#CCK11 What Makes Connectivism Unique?

This week’s topic is the uniqueness of Connectivism , and its status as a theory was vehemently challenged. For me, it is not very important whether Connectivism is already a theory or not, because it is much more: I guess it is a fertile soil for multiple future theories.

The central metaphor is so powerful (and I am glad that the edit war on wikipedia did not destroy this central passage):

“Not all connections are of equal strength in this metaphor” (Wikipedia)

This enables a whole new view, and in particular, it draws our attention to a type of knowledge that had been overlooked in favor of simple propositional and snap-in knowledge: Knowledge that can not be represented by connections of binary (1 or 0) strength, no matter if they are “complicated” hierarchical connections or complex cross references and interrelationships.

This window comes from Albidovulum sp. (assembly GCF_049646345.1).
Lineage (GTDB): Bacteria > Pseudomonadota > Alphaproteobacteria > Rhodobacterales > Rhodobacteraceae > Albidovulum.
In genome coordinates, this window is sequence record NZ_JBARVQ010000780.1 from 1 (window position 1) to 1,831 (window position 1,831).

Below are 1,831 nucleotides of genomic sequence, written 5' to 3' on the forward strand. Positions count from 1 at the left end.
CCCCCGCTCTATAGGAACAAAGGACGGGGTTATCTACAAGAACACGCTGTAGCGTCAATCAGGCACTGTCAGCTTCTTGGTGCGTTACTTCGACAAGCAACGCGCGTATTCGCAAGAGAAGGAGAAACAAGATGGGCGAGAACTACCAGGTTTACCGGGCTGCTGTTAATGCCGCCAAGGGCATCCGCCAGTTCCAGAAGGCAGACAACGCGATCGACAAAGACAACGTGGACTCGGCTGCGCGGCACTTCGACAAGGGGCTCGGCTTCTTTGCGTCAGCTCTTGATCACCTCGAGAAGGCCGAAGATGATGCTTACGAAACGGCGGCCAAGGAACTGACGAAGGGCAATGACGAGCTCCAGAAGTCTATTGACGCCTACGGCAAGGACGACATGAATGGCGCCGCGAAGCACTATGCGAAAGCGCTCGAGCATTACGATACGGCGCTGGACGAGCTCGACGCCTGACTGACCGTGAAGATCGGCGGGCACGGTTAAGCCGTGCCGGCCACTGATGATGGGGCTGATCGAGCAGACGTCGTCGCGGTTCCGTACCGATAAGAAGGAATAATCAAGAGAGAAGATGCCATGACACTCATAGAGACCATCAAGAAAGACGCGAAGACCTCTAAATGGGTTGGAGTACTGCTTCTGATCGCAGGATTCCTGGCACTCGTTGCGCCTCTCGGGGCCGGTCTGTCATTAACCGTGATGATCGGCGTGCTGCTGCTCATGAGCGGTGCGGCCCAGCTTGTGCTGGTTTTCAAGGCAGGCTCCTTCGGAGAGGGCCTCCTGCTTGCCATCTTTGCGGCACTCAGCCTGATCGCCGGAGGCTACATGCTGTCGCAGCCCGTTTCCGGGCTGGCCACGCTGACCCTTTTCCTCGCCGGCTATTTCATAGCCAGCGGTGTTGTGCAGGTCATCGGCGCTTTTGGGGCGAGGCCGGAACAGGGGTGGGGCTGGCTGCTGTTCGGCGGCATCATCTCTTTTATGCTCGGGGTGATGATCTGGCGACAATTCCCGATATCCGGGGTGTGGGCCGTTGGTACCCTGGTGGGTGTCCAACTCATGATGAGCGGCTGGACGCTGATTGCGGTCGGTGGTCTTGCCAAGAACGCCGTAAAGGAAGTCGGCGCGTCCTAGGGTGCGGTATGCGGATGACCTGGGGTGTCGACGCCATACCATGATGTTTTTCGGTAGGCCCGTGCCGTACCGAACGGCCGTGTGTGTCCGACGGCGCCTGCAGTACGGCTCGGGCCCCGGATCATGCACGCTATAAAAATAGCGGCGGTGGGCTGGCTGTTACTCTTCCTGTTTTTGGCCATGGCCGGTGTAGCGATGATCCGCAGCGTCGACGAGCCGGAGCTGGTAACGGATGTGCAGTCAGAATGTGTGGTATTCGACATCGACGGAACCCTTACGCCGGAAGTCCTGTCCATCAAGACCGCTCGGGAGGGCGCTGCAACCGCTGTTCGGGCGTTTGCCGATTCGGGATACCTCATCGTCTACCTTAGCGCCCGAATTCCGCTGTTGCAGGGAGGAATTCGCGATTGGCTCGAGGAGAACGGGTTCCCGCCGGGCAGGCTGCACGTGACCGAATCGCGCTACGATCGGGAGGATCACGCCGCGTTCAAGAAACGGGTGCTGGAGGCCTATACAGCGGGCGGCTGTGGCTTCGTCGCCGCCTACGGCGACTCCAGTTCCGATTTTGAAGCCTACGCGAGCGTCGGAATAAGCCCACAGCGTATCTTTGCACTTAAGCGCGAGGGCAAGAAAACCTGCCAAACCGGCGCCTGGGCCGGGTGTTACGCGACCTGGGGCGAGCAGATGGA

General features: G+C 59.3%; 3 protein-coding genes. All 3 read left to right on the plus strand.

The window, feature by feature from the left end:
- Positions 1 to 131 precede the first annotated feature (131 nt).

I think there is still a lot of unleveraged potential buried in the connectivist metaphor, in particular, on its layer #2 (conceptual, above #1 neuronal and below #3 social/ external). Currently, discussions often diverge into the more spectacular #3, or into philosophical issues and connectionism and #1.

IMHO, the unique “selling point” of the metaphor is that it applies to all three layers. So I am looking forward to a promising future of connectivism.

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2 Responses to #CCK11 What Makes Connectivism Unique?

  1. Hi Matthias,
    Thanks for your insights.
    I have written a post http://bit.ly/gZTCqS in response. Like to see the promising future of connectivism too.


  2. IMHO the dealing with “knowledge that can NOT be represented by connections of binary (1 or 0) strength” is a crucial issue. Simply drawing lines will no longer suffice.


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